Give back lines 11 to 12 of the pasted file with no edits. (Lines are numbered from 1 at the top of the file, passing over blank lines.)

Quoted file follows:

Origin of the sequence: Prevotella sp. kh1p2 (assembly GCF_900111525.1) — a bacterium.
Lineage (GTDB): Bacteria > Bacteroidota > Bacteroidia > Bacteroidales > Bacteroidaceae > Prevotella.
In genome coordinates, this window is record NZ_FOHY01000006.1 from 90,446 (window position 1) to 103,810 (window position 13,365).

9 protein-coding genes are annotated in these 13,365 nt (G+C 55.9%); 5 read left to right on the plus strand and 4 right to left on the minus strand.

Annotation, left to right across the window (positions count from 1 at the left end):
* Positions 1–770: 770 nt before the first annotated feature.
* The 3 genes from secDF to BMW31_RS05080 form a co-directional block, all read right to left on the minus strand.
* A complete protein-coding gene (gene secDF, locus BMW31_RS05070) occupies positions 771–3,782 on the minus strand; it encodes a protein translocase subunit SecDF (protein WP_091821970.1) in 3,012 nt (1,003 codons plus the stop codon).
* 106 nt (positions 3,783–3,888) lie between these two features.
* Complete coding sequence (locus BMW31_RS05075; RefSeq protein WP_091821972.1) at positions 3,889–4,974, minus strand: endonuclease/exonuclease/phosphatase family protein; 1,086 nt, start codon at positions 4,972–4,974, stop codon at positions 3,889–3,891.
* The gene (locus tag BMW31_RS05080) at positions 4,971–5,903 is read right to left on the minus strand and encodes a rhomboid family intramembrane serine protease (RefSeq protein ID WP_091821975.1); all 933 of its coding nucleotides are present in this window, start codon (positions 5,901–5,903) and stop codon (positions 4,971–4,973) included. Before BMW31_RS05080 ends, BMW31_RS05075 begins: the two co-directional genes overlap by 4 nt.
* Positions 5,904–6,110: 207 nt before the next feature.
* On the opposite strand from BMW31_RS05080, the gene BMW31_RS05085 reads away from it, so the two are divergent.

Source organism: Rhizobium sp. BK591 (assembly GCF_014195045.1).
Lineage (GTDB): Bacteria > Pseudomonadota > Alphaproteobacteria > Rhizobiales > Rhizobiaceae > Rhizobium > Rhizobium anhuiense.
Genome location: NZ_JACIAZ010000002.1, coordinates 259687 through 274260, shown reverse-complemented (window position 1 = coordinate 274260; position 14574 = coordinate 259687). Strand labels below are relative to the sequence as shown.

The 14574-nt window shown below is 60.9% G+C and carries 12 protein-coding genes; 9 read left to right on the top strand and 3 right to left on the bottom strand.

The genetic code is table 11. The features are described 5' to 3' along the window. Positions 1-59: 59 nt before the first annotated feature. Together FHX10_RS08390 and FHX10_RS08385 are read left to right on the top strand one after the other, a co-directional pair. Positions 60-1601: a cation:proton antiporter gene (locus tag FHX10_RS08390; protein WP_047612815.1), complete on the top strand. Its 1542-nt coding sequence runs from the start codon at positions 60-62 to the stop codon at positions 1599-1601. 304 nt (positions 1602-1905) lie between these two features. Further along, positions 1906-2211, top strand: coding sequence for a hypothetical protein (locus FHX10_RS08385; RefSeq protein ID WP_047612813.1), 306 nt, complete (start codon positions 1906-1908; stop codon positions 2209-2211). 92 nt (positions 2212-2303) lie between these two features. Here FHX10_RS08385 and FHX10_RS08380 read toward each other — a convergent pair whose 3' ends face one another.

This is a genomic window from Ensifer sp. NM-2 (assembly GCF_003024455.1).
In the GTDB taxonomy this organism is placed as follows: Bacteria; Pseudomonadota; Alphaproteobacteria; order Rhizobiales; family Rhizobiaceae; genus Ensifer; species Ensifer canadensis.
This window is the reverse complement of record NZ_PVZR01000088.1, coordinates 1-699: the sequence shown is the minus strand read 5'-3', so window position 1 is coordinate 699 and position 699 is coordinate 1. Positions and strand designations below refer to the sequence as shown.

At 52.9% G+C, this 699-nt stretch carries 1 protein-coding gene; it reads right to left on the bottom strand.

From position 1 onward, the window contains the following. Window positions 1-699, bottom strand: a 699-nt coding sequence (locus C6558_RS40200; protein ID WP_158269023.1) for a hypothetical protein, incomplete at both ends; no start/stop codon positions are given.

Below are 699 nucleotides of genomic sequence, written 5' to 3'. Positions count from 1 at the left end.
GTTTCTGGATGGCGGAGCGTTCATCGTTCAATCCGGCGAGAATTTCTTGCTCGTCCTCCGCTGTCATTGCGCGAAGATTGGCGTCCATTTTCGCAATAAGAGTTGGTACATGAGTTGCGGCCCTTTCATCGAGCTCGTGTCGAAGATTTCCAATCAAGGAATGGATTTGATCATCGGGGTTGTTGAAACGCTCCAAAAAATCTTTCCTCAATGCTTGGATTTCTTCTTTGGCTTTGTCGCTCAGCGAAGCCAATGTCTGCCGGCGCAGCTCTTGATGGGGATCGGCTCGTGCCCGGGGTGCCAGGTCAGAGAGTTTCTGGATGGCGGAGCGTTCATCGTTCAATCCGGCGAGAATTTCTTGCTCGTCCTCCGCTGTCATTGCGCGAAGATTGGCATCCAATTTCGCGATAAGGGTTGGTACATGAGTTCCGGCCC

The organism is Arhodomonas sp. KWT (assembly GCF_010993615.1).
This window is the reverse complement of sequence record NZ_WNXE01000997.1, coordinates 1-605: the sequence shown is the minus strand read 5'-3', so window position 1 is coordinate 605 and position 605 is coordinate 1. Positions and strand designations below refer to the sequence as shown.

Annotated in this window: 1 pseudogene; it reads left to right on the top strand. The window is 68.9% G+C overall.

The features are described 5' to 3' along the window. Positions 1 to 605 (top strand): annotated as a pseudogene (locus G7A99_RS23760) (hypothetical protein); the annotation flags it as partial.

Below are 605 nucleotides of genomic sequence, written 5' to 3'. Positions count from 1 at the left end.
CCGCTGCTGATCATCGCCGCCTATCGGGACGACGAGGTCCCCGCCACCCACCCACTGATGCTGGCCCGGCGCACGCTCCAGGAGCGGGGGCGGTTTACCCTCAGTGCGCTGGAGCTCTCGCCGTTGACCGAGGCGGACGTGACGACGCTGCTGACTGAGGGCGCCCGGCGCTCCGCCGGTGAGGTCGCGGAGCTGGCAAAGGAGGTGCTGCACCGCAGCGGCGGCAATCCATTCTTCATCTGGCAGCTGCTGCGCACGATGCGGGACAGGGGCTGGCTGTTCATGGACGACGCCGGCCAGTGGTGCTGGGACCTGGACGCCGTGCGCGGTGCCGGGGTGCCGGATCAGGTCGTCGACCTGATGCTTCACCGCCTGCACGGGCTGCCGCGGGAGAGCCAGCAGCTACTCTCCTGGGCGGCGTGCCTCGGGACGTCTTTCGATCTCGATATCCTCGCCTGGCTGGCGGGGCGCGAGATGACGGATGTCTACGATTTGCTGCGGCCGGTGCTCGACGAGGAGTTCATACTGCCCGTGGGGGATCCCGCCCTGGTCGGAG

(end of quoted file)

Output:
* The gene (locus tag BMW31_RS05080) at positions 4,971–5,903 is read right to left on the minus strand and encodes a rhomboid family intramembrane serine protease (RefSeq protein ID WP_091821975.1); all 933 of its coding nucleotides are present in this window, start codon (positions 5,901–5,903) and stop codon (positions 4,971–4,973) included. Before BMW31_RS05080 ends, BMW31_RS05075 begins: the two co-directional genes overlap by 4 nt.
* Positions 5,904–6,110: 207 nt before the next feature.